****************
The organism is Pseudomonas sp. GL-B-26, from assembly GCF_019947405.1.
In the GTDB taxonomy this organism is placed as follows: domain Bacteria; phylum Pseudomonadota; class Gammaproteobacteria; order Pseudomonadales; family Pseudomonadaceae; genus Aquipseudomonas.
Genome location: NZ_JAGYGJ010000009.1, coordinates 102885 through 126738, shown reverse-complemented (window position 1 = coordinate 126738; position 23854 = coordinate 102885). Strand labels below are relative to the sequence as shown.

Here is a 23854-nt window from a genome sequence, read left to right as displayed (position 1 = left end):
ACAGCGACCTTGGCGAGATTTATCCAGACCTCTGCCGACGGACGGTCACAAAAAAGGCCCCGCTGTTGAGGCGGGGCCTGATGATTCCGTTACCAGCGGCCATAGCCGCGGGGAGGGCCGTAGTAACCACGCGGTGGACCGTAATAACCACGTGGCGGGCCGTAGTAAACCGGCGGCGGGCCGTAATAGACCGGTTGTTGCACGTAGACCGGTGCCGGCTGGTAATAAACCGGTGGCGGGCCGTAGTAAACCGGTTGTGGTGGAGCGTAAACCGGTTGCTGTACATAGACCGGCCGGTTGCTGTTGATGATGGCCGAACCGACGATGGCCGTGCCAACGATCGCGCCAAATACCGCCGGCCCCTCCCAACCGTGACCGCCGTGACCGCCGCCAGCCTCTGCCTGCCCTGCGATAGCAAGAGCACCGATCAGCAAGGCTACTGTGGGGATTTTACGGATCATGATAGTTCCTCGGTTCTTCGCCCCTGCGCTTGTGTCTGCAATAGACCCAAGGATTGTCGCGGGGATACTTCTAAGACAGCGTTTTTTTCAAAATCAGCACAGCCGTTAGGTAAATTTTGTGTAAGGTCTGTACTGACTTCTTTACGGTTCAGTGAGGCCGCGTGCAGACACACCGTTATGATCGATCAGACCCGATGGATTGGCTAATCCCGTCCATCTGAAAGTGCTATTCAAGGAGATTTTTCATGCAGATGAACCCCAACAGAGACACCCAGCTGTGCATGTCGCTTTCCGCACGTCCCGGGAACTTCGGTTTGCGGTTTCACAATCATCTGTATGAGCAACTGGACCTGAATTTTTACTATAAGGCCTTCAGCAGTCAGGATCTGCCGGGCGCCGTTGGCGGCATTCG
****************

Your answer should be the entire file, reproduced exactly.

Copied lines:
The organism is Pseudomonas sp. GL-B-26, from assembly GCF_019947405.1.
In the GTDB taxonomy this organism is placed as follows: domain Bacteria; phylum Pseudomonadota; class Gammaproteobacteria; order Pseudomonadales; family Pseudomonadaceae; genus Aquipseudomonas.
Genome location: NZ_JAGYGJ010000009.1, coordinates 102885 through 126738, shown reverse-complemented (window position 1 = coordinate 126738; position 23854 = coordinate 102885). Strand labels below are relative to the sequence as shown.

Here is a 23854-nt window from a genome sequence, read left to right as displayed (position 1 = left end):
ACAGCGACCTTGGCGAGATTTATCCAGACCTCTGCCGACGGACGGTCACAAAAAAGGCCCCGCTGTTGAGGCGGGGCCTGATGATTCCGTTACCAGCGGCCATAGCCGCGGGGAGGGCCGTAGTAACCACGCGGTGGACCGTAATAACCACGTGGCGGGCCGTAGTAAACCGGCGGCGGGCCGTAATAGACCGGTTGTTGCACGTAGACCGGTGCCGGCTGGTAATAAACCGGTGGCGGGCCGTAGTAAACCGGTTGTGGTGGAGCGTAAACCGGTTGCTGTACATAGACCGGCCGGTTGCTGTTGATGATGGCCGAACCGACGATGGCCGTGCCAACGATCGCGCCAAATACCGCCGGCCCCTCCCAACCGTGACCGCCGTGACCGCCGCCAGCCTCTGCCTGCCCTGCGATAGCAAGAGCACCGATCAGCAAGGCTACTGTGGGGATTTTACGGATCATGATAGTTCCTCGGTTCTTCGCCCCTGCGCTTGTGTCTGCAATAGACCCAAGGATTGTCGCGGGGATACTTCTAAGACAGCGTTTTTTTCAAAATCAGCACAGCCGTTAGGTAAATTTTGTGTAAGGTCTGTACTGACTTCTTTACGGTTCAGTGAGGCCGCGTGCAGACACACCGTTATGATCGATCAGACCCGATGGATTGGCTAATCCCGTCCATCTGAAAGTGCTATTCAAGGAGATTTTTCATGCAGATGAACCCCAACAGAGACACCCAGCTGTGCATGTCGCTTTCCGCACGTCCCGGGAACTTCGGTTTGCGGTTTCACAATCATCTGTATGAGCAACTGGACCTGAATTTTTACTATAAGGCCTTCAGCAGTCAGGATCTGCCGGGCGCCGTTGGCGGCATTCG